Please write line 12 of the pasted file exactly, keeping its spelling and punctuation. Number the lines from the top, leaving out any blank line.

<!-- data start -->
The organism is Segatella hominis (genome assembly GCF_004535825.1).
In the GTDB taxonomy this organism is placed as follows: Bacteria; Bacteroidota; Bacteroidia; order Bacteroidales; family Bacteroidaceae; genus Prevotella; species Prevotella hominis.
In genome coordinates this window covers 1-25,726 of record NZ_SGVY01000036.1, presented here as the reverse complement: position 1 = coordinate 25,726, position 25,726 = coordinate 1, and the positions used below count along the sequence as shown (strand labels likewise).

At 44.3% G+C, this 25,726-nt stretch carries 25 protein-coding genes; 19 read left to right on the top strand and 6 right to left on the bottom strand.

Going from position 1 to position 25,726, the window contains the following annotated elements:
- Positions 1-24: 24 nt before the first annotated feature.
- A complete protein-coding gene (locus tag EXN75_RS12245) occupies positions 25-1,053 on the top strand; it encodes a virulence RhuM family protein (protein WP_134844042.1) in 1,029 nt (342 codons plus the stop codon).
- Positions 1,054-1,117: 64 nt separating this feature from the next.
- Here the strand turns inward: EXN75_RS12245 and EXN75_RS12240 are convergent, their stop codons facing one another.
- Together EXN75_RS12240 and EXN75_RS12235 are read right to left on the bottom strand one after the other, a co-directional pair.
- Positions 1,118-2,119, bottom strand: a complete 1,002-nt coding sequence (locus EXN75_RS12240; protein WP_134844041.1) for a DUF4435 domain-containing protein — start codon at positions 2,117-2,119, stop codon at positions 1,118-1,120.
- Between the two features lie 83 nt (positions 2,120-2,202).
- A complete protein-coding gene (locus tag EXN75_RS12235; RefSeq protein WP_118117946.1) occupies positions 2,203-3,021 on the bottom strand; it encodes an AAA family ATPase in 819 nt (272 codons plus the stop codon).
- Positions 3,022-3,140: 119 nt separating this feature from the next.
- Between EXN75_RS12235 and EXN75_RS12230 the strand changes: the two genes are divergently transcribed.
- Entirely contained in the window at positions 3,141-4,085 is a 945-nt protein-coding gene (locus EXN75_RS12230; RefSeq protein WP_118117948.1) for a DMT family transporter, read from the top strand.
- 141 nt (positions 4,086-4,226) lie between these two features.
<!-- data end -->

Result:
- Between the two features lie 83 nt (positions 2,120-2,202).